Tiffany LovegroveNovember 3, 2022
The time before Christmas is a window to bring wholesome pictures about the Nativity story to children, pictures which resonate and live within them.
There are many ways to do this! Reading stories, free drawing, singing songs, creating your own focal point at home with figurines and other props to tell this story of Mary bringing the Christ child to the world, with a message of love and hope, are such examples.
There are a variety of ways of using the spiral and we will offer some examples here.
In the northern hemisphere, Mary is often placed in a spiral moving progressively toward the centre, where the light shines as an inner picture of the soul she is carrying. This aligns with the picture of midwinter on 21st December, the shortest day of the year if you are in northern hemisphere, as we turn inward (like the movement of the spiral) before the earth turns toward the sun as an outward gesture as the days begin to lengthen.
Even though we are in the southern hemisphere, the turning toward the light is a potent symbol embodied in Mary on her donkey as she travels on the dusty road, facing many challenges before finding a humble stable in which to bear her child.
Using the Grimm’s spiral during Advent provides a foundation for honouring the four kingdoms, building up a scene and lighting a candle each week: the Mineral Kingdom in Week 1 (add shells, rocks, bones, crystals); the Plant Kingdom in Week 2 (add foliage, nuts, flowers); the Animal Kingdom in Week 3 (add animals) and the Human Kingdom in the final week leading to Christmas Day (bring in the human form).
Here’s how we built up this spiral week by week:
Alternatively you may wish to light a candle every day as Mary takes one more step along the spiral on her journey inward.
It is with the lighting of each candle that we feel the increasing fullness of light with the approach of Christmas.
We offer you these resources to bring this picture to your family as you move toward Christmas.
Setting the scene: bring in some silks, a spiral, candles, flowers (if you are really interested you might like to read about the red rose in relation to the Christmas story) and some figurines to build the picture.
If you look at images of Mary in art history, you will see that she is almost always depicted in clothes of red and blue. Her cloak is blue, the symbol of royalty and purity. Underneath she wears a red or rose robe, the colour of love, passion, and devotion – all qualities connected with motherhood.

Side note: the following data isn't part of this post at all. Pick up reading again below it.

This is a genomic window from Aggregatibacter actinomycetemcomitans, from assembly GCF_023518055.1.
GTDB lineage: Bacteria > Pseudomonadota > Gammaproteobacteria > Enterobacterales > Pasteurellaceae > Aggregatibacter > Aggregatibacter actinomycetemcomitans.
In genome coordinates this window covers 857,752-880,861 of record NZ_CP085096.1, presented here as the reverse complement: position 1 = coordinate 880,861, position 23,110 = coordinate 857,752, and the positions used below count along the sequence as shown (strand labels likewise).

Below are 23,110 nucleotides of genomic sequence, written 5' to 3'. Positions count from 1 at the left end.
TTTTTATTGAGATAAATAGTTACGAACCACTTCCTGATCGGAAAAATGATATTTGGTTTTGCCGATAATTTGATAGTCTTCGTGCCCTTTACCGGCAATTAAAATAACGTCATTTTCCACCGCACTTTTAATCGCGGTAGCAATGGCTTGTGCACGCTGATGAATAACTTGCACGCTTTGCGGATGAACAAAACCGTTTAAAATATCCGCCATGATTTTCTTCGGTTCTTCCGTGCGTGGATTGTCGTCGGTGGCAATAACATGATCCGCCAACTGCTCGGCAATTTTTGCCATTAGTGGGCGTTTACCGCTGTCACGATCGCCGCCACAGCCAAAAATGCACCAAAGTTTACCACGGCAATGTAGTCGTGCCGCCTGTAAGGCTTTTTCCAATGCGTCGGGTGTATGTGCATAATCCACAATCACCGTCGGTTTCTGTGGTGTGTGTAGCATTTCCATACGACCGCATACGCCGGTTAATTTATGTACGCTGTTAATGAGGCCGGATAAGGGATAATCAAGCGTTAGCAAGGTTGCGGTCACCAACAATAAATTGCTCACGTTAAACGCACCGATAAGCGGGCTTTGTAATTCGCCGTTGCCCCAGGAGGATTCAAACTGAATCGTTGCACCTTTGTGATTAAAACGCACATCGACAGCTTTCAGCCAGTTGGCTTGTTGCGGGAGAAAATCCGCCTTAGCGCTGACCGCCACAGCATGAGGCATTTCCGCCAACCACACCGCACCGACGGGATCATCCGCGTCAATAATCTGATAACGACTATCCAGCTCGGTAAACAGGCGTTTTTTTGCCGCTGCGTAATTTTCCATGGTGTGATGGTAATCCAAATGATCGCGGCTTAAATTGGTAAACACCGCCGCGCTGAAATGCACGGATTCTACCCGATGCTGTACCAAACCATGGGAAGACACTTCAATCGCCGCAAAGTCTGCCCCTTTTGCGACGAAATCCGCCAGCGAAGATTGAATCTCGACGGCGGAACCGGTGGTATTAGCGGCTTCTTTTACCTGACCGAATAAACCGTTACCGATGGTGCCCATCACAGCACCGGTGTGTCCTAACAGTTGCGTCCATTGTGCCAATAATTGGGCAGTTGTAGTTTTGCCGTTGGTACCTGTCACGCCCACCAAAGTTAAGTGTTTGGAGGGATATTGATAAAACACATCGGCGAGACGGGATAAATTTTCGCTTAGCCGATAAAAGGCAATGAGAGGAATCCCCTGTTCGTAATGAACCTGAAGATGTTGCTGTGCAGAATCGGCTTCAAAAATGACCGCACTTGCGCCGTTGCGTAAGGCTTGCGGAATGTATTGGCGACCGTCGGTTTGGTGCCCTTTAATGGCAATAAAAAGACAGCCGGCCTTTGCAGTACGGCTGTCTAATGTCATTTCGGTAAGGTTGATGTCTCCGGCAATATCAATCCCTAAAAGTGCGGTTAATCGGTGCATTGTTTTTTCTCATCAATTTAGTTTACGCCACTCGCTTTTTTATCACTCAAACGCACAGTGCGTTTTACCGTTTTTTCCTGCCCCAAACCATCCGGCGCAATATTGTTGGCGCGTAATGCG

These special Ostheimer figurines of Mary also bring in this colour palette.
Read one chapter a night and resist the urges for more from enthusiastic children! It’s all part of building an inner picture day by day, culminating on Christmas Day.
To bring the story to life further, children will delight in opening a daily window of the Mary’s Little Donkey Advent Calendar, a four panelled free standing calendar, which unfolds in tandem with the chapters of the book.
And tying it all together, there is this beautiful simple song ‘Little Donkey’ by Eric Boswell you can sing together with little children, with the lyrics below and a link to the melody here.
Little donkey, little donkey,
On the dusty road.
Got to keep on plodding onwards,
With your precious load.
Been a long time, little donkey,
Through the winter’s night.
Don’t give up now, little donkey,
Bethlehem’s in sight.
Ring out those bells tonight!
Follow that star tonight!
Little donkey, little donkey,
Had a heavy day.
Little donkey, carry Mary
safely on her way.
Do not falter, little donkey,
There’s a star ahead.
It will guide you, little donkey,
To a cattle shed.
Ring out those bells tonight
Follow that star tonight
Little donkey, Little donkey
Had a heavy day
Little donkey, carry Mary, safely on her way.
We hope you enjoy bringing the story of Mary and her Donkey to your family this Advent!
Free delivery over $180 within Australia | $9.50 Flat Rate Shipping |